How does Hibernate Second Level Cache Works?

Caching helps to reduce database network call, for executing queries.

First level cache is linked with a session. It is implemented implicitly. First level cache exist only till the session object is there. Once session object is terminated/closed, there will be no cache objects. Second level cache works across multiple sessions objects. It is linked with a session factory. Second level cache objects are available to all the session in a single session factory. These cache objects are terminated when that particular session factory is closed.

Implementing second level caching

We need to add the following dependencies in order to use second level caching.

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Note − hibernate ehcache version number must be same as hibernate version number.

Now, we need to add hibernate configuration file which will enable hibernate to connect to the provided database and use second level caching.

<!DOCTYPE hibernate-configuration PUBLIC "-//Hibernate/Hibernate Configuration DTD 3.0//EN" ""> <hibernate-configuration> <session-factory> <!-- JDBC Database connection settings --> <property name="connection.driver_class">com.mysql.cj.jdbc.Driver</property> <property name="connection.url">jdbc:mysql://localhost:3306/demo?useSSL=false</property> <property name="connection.username">root</property> <property name="connection.password">root</property> <!-- JDBC connection pool settings ... using built-in test pool --> <property name="connection.pool_size">4</property> <!-- Echo the SQL to stdout --> <property name="show_sql">true</property> //caching properties <property name="cache.use_second_level_cache">true</property> <property name="cache.region.factory_class">org.hibernate.cache.ehcache.EhCacheRegionFactory</property> <!-- Select our SQL dialect --> <property name="dialect">org.hibernate.dialect.MySQL5Dialect</property> <!-- Drop and re-create the database schema on startup --> <property name="">create-drop</property> <!-- name of annotated entity class --> <mapping class=""/> </session-factory> </hibernate-configuration>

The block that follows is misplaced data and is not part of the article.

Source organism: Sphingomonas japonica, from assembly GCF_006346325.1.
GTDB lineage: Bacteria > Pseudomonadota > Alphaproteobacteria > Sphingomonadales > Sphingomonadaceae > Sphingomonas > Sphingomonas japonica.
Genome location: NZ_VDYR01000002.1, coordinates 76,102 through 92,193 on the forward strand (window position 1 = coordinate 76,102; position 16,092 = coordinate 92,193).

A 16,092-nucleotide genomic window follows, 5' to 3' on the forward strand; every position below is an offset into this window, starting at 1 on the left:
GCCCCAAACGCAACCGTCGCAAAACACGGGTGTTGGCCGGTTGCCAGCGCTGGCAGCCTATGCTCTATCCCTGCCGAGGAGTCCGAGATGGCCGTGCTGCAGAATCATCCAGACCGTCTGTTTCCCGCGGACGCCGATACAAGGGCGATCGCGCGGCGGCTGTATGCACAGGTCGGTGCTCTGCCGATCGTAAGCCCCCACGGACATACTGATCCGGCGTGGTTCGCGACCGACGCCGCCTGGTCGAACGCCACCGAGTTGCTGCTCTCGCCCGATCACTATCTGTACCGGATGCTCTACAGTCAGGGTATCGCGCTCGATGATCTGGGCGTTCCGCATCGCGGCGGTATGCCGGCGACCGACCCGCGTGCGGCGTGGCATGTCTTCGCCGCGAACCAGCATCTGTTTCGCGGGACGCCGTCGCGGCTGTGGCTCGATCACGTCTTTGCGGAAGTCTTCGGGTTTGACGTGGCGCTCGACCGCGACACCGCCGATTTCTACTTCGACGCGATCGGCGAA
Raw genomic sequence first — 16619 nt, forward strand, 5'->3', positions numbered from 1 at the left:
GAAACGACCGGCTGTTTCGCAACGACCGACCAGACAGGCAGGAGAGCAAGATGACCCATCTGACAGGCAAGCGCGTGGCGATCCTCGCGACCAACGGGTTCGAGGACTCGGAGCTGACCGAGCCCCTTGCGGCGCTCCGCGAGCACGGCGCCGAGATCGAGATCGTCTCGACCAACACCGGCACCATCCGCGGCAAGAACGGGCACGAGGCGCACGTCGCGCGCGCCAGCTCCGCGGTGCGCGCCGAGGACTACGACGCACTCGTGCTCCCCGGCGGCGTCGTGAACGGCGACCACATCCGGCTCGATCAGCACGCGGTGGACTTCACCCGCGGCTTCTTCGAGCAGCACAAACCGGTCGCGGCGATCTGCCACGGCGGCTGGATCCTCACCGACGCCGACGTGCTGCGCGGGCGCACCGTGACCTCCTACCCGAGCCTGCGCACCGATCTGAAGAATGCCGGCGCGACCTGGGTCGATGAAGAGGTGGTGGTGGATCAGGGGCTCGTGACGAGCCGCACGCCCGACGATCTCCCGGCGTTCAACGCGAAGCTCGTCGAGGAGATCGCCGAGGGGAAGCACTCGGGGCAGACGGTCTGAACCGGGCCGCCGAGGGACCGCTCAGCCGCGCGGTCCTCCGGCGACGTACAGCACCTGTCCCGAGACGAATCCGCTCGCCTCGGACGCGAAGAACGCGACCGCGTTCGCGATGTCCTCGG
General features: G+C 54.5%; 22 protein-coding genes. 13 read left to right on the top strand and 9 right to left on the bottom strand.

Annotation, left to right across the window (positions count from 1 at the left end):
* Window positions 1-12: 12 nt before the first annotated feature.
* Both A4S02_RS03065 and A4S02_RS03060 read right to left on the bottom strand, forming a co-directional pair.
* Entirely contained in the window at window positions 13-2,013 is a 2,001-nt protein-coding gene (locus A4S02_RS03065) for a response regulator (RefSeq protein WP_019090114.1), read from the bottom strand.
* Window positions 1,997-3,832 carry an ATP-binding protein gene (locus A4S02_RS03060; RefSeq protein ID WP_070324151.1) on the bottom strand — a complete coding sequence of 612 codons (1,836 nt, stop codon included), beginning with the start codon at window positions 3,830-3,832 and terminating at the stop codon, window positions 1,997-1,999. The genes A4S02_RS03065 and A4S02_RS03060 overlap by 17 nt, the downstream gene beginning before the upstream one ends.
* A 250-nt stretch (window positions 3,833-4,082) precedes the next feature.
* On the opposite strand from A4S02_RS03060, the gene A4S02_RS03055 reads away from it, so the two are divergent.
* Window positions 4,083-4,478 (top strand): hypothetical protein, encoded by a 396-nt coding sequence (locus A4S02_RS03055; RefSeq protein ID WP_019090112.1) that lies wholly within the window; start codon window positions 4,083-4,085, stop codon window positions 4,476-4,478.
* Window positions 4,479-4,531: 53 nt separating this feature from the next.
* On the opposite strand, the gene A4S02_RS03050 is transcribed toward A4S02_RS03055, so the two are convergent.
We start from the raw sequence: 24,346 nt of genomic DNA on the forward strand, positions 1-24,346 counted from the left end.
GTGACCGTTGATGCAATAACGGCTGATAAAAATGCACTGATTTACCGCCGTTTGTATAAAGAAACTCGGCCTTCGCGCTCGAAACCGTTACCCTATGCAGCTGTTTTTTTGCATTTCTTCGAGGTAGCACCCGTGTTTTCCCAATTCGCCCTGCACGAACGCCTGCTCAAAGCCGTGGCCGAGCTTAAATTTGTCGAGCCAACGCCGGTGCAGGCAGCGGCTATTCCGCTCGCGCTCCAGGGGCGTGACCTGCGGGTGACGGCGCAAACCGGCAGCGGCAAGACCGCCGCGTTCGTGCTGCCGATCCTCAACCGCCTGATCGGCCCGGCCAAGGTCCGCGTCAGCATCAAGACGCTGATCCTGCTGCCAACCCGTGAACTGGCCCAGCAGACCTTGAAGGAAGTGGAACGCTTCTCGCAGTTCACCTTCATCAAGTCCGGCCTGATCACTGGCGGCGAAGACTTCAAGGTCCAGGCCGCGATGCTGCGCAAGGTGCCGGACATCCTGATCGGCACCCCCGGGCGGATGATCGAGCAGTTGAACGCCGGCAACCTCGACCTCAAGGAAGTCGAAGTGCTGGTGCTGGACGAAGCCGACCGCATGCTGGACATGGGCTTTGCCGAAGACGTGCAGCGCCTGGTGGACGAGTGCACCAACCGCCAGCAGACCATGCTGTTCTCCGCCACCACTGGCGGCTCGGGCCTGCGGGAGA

By default all the entities in java are non-cached. So to enable caching of an entity, we use @Cacheable and @Cache annotations in our entity class Parent −

import org.hibernate.annotations.CacheConcurrencyStrategy; import javax.persistence.*; @Entity @Table( name = " Employee") @Cacheable @org.hibernate.annotations.Cache(usage = CacheConcurrencyStrategy.READ_ONLY) public class Parent { @Id @GeneratedValue(strategy = GenerationType.AUTO) Long id; @Column(name = "first_name") String firstName; @Column(name = "last_name") String lastName; } Now, let’s check whether second level cache works: import org.hibernate.Session; import org.hibernate.SessionFactory; import org.hibernate.cfg.Configuration; public class Main { public static void main(String[] args) { SessionFactory sessionFactory = new Configuration() .configure("academy/company/hibernate.cfg.xml") .buildSessionFactory(); Session session1 = sessionFactory.openSession(); Parent parent1 = session1.get(Parent.class, 4); System.out.println( + " " + parent1.firstName + " " + parent1.lastName); session1.close(); Session session2 = sessionFactory.openSession(); Parent parent2 = session2.get(Parent.class, 4); System.out.println( + " " + parent2.firstName + " " + parent2.lastName); session2.close(); } }


Hibernate: select as id1, parent0.first_name as first_name1, parent0.last_name as last_name1 from Parent parent0 where
1 Subash Chopra
1 Subash Chopra

We can clearly see from the console that hibernate executed the query only once during session1. Now when the same query is accessed by session2, it will not make a network call to the database for executing it. Instead since we are using second level cache, it will fetch the cache object from session1.

Updated on: 26-Aug-2022

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